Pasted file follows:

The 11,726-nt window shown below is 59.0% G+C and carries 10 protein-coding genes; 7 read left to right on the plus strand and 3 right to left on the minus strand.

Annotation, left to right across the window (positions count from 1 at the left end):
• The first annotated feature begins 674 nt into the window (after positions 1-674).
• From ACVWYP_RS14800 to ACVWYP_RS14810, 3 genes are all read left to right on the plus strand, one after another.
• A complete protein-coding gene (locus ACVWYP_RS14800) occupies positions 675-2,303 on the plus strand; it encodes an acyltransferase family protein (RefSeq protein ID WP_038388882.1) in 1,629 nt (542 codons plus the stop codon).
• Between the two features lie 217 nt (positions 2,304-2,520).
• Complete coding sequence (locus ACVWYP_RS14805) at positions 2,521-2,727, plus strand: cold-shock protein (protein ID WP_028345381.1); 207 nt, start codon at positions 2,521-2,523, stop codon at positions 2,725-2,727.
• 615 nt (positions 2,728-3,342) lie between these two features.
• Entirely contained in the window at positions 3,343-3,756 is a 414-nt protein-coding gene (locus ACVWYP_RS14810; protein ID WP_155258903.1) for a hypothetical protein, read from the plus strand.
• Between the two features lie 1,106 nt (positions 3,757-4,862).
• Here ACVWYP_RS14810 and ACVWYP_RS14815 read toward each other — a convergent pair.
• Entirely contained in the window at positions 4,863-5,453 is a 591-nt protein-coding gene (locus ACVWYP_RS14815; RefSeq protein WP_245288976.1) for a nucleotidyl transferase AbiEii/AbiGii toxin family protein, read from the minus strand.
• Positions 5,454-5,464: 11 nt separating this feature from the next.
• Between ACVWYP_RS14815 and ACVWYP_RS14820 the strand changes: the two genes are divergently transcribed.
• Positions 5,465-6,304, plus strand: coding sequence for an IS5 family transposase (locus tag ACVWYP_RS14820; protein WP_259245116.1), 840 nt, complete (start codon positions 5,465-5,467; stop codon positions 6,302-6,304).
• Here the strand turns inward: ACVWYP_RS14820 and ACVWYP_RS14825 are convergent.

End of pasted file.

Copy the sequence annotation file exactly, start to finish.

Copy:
The 11,726-nt window shown below is 59.0% G+C and carries 10 protein-coding genes; 7 read left to right on the plus strand and 3 right to left on the minus strand.

Annotation, left to right across the window (positions count from 1 at the left end):
• The first annotated feature begins 674 nt into the window (after positions 1-674).
• From ACVWYP_RS14800 to ACVWYP_RS14810, 3 genes are all read left to right on the plus strand, one after another.
• A complete protein-coding gene (locus ACVWYP_RS14800) occupies positions 675-2,303 on the plus strand; it encodes an acyltransferase family protein (RefSeq protein ID WP_038388882.1) in 1,629 nt (542 codons plus the stop codon).
• Between the two features lie 217 nt (positions 2,304-2,520).
• Complete coding sequence (locus ACVWYP_RS14805) at positions 2,521-2,727, plus strand: cold-shock protein (protein ID WP_028345381.1); 207 nt, start codon at positions 2,521-2,523, stop codon at positions 2,725-2,727.
• 615 nt (positions 2,728-3,342) lie between these two features.
• Entirely contained in the window at positions 3,343-3,756 is a 414-nt protein-coding gene (locus ACVWYP_RS14810; protein ID WP_155258903.1) for a hypothetical protein, read from the plus strand.
• Between the two features lie 1,106 nt (positions 3,757-4,862).
• Here ACVWYP_RS14810 and ACVWYP_RS14815 read toward each other — a convergent pair.
• Entirely contained in the window at positions 4,863-5,453 is a 591-nt protein-coding gene (locus ACVWYP_RS14815; RefSeq protein WP_245288976.1) for a nucleotidyl transferase AbiEii/AbiGii toxin family protein, read from the minus strand.
• Positions 5,454-5,464: 11 nt separating this feature from the next.
• Between ACVWYP_RS14815 and ACVWYP_RS14820 the strand changes: the two genes are divergently transcribed.
• Positions 5,465-6,304, plus strand: coding sequence for an IS5 family transposase (locus tag ACVWYP_RS14820; protein WP_259245116.1), 840 nt, complete (start codon positions 5,465-5,467; stop codon positions 6,302-6,304).
• Here the strand turns inward: ACVWYP_RS14820 and ACVWYP_RS14825 are convergent.